U.S. Environmental Protection Agency officials are pushing DuPont Co. to conduct more widespread C8 water testing, based at least in part on data that indicates “elevated levels” of the chemical in the Ohio River as far away from DuPont’s Parkersburg plant as Cincinnati.
That’s what local journalist Callie Lyons reported late last week on her blog:
The EPA is trying to learn how DuPont’s C8, also known as PFOA or perfluorooctanoic acid, has made it so far away from Washington Works near Parkersburg, West Virginia. The chemical has been used there for more than fifty years to make Teflon and other stain-resistant, nonstick surfaces and applications – hundreds of applications used in thousands of consumer products.
Cincinnati Water Works has been tracking C8 in the river since 2005 when they detected levels of 100 parts per trillion – a number that exceeds the New Jersey Department of Environmental Protection health-based action level of 40 parts per trillion.
Callie cites, among other things, a copy of a March 3 letter from EPA to DuPont in which federal government officials outline a variety of concerns about plans for any future C8 testing by the company.
I’ve been unable to get much about this out of EPA’s spokesman on C8 issues, Dale Kemery. But Callie was kind enough to pass on a copy of the March 3 letter, so I’ve posted it here.
This is all part of a process that is going on in which DuPont and EPA are supposed to be trying to figure out where C8 from the Washington Works plant has ended up, what ways humans might be exposed to that C8 and what should be done about it. Concern about C8 and similar chemicals has been growing, especially as scientists continue to find the stuff in people, food and consumer products around the world.
In her blog, Callie notes the following about Cincinnati’s water:
Data provided by Cincinnati Water Works indicates that annual sampling has taken place demonstrating a gradual decline of C8 in the water over the past four years. In 2006, levels of 21 parts per trillion were detected in the river. By April 2009 that number had decreased to 11 parts per trillion.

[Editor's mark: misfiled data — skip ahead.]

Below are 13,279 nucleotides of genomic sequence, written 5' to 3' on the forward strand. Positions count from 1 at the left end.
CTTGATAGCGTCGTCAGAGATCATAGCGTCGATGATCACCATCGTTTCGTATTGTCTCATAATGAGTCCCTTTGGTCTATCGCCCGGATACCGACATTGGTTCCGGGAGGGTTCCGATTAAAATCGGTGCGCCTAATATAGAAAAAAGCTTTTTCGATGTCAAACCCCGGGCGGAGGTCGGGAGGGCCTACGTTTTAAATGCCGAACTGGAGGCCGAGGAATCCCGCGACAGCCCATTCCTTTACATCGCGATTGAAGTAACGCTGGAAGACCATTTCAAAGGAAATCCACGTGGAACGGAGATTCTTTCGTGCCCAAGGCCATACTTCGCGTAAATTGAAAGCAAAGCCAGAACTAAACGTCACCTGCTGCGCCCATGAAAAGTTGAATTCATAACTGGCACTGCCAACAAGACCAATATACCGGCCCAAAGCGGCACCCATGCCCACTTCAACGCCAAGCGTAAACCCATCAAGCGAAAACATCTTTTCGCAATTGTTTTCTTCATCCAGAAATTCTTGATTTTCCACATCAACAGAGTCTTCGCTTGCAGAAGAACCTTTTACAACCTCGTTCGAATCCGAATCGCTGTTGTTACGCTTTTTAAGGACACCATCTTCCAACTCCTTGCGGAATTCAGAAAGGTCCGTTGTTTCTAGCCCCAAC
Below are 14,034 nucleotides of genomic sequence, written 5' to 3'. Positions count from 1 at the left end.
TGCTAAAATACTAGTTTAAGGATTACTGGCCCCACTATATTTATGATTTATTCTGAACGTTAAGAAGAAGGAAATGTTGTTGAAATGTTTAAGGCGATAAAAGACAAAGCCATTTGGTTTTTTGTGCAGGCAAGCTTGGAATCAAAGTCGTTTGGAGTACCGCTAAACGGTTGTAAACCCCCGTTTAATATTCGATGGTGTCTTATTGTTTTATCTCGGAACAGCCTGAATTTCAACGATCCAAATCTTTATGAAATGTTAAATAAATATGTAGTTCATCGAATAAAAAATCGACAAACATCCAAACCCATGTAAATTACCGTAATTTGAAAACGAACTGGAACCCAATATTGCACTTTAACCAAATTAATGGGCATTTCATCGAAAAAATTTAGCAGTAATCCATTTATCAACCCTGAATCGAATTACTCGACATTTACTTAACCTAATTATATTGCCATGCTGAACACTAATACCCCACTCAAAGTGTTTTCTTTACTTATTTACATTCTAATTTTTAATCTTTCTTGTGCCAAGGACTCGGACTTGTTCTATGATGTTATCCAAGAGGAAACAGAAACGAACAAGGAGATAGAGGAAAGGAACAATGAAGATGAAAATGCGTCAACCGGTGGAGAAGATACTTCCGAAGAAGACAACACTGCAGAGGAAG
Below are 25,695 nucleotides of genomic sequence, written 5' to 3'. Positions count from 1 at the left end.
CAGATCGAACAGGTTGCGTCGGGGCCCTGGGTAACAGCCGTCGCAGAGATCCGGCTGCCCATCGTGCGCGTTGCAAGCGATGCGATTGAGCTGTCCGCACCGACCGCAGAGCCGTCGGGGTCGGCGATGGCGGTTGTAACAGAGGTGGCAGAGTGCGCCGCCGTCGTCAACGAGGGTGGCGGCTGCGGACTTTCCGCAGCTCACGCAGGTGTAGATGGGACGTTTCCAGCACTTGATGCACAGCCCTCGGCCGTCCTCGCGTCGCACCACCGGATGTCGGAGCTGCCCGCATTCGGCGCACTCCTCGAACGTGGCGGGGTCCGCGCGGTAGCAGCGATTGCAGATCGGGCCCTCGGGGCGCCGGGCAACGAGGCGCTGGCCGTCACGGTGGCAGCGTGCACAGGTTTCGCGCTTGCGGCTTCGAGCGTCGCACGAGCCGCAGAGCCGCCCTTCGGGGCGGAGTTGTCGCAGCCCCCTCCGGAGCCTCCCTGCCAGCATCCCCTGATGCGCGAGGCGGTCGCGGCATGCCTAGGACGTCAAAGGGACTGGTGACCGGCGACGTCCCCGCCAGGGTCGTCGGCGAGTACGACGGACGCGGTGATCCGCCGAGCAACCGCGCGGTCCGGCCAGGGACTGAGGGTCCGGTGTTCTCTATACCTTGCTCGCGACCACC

Callie wrote that Jeff Swertfeger, assistant superintendent of water quality and treatment at the Cincinnati Water Works told her his agency did not perform any testing on their finished water.
And, it’s important to note that Cincinnati has one of the world’s largest granular activated carbon, or GAC, filter systems — technology that should be able to remove C8 from the water, as this report from the Ohio News Network suggested.
Last year, a peer-review panel suggested a comprehensive water sampling program testing for C8 should “extend downstream as far as possible” in the Ohio River. But the peer-review report also suggested it go at least as far as Crab Creek in Mason County, W.Va., which is about 100 miles from the Washington Works plant — and hardly anywhere near Cincinnati.
In its letter to DuPont, EPA says that the company has opposed doing water sampling over a broader geographic area:
… DuPont states that understanding the spatial extent of the PFOA contamination associated with the site is not significant, and that conducting sampling to delineate the extent of contamination further from the site “would not have a meaningful impact on the results of the screening level exposure assessment.”
EPA disagreed, saying:
… EPA believes that the spatial extent is significant and that the suggested additional monitoring data are needed to adequately evaluate exposure further from the site at a screening level.
The EPA letter continued:
… The Ohio River is a major drinking water source downstream from the site. DuPont data shows elevated PFOA levels in the river at the downstream limit of sampling. The limited spatial extent of the data that DuPont generated does not allow a sufficient understanding of the releases from the site and presence of PFOA in the river.
Therefore, the pathway of migration from the site and exposure to PFOA from use of river water as a source of drinking water downstream from the facility cannot be adequately characterized and assessed on a screening level basis.
Greater than 2 million people use the Ohio River as a source of drinking water downstream from the site, and potential exposure to PFOA associated with the site is not known. EPA believes that this potential pathway of exposure needs to be understood … and that the currently available data are not sufficient.
Some experts I’ve talked with seem to think it’s incredible that the tiny amounts of C8 discharged by the DuPont plant and various landfills DuPont used could still be showing up at measurable levels more than 250 miles away.
On the other hand, don’t forget this study (subscription required) by University of Cincinnati researchers, which found a relationship between breast growth and PFOA levels in the blood of girls and young women from the Cincinnati area, an indication that the chemical acts as an “endocrine disruptor.”
Is there some other significant C8 source between Parkersburg and Cincinnati? Where is the C8 in the river coming from?